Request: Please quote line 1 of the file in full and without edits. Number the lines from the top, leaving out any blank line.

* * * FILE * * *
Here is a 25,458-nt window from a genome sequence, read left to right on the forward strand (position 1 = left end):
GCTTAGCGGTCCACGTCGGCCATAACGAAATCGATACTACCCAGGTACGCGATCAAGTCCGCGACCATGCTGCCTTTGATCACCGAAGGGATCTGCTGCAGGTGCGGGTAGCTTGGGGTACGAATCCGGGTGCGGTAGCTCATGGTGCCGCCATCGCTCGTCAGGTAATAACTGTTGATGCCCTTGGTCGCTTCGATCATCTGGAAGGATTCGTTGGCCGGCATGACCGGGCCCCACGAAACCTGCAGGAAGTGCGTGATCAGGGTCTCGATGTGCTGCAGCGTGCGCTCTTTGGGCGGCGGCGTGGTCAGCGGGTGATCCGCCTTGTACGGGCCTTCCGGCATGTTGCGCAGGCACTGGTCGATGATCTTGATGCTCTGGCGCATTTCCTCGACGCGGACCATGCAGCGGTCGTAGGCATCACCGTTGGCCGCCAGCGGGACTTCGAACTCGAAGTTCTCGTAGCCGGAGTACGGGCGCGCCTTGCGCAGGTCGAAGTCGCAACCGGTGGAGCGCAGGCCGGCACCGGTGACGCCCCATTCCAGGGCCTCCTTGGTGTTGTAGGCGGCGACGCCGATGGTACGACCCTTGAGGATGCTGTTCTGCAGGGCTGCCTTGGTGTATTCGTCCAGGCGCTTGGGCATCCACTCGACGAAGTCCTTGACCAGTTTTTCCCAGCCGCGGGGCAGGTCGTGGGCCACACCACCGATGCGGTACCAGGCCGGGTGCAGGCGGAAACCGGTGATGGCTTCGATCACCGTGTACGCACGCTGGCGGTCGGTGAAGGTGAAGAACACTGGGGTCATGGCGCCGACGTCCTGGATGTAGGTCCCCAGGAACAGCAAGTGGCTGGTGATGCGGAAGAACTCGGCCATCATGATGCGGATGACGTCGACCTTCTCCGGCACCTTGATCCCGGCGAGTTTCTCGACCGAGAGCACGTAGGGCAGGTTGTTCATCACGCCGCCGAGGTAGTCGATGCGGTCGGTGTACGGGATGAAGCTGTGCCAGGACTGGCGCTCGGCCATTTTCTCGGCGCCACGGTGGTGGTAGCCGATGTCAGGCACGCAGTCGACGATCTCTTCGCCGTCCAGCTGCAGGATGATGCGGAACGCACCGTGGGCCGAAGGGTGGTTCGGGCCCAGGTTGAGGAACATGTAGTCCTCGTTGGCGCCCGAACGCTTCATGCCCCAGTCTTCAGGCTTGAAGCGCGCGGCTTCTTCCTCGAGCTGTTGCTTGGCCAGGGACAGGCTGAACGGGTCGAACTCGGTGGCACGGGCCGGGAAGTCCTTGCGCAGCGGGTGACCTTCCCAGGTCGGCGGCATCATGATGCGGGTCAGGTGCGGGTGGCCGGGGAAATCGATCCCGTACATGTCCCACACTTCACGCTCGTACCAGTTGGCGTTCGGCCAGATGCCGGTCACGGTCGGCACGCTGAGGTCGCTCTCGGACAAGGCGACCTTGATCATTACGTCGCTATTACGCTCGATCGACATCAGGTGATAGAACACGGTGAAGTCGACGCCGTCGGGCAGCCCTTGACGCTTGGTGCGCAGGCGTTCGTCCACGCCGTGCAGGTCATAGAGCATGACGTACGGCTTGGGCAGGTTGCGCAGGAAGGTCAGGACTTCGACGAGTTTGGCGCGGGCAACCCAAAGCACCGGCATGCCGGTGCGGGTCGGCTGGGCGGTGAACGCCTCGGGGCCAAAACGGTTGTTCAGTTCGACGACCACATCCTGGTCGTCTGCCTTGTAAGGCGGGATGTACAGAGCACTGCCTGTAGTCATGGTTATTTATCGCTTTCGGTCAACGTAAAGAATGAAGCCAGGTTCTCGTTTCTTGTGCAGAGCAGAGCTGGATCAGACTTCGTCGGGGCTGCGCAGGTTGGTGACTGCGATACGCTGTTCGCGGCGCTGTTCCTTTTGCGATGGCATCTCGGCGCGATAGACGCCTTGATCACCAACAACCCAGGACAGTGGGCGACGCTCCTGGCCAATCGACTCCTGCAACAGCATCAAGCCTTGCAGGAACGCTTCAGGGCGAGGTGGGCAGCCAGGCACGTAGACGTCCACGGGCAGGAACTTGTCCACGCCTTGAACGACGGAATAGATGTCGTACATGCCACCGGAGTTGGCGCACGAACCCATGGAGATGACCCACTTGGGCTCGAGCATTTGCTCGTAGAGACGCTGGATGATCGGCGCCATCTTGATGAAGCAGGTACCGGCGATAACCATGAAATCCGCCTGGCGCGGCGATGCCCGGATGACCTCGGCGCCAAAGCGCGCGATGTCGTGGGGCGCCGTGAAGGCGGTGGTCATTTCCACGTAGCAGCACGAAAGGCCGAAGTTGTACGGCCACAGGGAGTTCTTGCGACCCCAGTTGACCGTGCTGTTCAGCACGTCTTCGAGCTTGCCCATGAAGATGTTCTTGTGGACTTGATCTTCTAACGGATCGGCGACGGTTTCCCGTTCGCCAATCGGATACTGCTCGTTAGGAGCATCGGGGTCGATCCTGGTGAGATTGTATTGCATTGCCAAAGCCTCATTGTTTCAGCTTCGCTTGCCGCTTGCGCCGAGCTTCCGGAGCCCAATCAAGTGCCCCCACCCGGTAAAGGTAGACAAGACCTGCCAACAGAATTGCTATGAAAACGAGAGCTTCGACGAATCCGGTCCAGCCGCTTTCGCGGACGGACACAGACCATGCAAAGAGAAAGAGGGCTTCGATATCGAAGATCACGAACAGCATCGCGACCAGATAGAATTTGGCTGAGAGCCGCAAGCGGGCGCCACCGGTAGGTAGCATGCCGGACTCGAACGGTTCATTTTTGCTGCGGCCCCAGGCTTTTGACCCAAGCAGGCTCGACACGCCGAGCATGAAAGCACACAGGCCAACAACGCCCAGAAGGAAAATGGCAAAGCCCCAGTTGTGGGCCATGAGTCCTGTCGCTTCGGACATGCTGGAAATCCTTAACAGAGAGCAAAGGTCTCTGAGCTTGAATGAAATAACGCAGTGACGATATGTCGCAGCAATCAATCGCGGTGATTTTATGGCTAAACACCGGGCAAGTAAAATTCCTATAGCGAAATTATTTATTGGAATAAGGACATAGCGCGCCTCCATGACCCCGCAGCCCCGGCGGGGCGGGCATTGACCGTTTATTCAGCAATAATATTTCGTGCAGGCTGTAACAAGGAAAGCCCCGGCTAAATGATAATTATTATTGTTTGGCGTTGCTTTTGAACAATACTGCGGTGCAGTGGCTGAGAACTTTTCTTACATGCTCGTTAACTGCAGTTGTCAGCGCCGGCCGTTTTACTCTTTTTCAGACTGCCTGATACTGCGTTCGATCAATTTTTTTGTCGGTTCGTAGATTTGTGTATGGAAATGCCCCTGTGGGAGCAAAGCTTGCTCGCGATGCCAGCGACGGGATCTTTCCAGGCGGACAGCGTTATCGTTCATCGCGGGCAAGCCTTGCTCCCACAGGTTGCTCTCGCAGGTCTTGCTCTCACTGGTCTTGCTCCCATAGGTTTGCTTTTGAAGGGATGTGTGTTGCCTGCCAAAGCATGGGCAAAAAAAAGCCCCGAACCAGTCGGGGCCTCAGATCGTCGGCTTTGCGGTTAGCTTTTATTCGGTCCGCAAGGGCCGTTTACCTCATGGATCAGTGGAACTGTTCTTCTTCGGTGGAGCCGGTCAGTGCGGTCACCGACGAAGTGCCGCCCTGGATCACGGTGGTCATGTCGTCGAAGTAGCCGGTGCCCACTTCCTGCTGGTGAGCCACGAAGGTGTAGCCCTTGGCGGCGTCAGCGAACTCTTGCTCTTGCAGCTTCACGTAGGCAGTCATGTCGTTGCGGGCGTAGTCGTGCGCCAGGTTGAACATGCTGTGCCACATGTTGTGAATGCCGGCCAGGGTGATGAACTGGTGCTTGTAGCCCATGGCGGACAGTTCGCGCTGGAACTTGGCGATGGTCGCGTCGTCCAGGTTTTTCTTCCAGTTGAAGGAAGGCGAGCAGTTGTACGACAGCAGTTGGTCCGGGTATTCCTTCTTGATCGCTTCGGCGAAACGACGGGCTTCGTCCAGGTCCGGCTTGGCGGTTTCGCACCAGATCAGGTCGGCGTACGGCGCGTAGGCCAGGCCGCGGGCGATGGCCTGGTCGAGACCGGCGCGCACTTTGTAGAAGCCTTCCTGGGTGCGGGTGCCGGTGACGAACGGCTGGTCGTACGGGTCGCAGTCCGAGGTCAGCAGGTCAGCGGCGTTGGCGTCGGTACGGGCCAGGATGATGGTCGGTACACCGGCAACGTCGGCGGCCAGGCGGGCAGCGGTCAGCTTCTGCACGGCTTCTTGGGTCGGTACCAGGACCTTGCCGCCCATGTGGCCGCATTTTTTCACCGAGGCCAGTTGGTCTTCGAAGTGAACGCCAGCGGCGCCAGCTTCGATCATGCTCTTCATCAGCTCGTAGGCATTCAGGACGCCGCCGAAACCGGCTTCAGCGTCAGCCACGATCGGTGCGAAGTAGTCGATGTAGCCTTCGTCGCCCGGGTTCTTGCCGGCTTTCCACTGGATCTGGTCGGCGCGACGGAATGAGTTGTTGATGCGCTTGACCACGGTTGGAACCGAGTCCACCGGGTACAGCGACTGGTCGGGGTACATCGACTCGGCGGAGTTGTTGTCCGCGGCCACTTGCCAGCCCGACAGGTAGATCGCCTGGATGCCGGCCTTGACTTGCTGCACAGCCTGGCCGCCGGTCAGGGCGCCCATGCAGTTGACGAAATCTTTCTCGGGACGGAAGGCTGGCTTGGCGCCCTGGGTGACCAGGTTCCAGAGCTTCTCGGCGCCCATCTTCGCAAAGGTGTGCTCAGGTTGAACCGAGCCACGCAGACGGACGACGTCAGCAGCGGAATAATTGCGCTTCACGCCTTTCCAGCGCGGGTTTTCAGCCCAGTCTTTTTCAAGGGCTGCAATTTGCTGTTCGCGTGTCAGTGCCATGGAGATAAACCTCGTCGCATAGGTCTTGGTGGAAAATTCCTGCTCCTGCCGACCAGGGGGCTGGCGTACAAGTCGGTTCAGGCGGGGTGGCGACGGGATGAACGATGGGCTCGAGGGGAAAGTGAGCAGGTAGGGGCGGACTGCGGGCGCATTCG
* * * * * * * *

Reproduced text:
Here is a 25,458-nt window from a genome sequence, read left to right on the forward strand (position 1 = left end):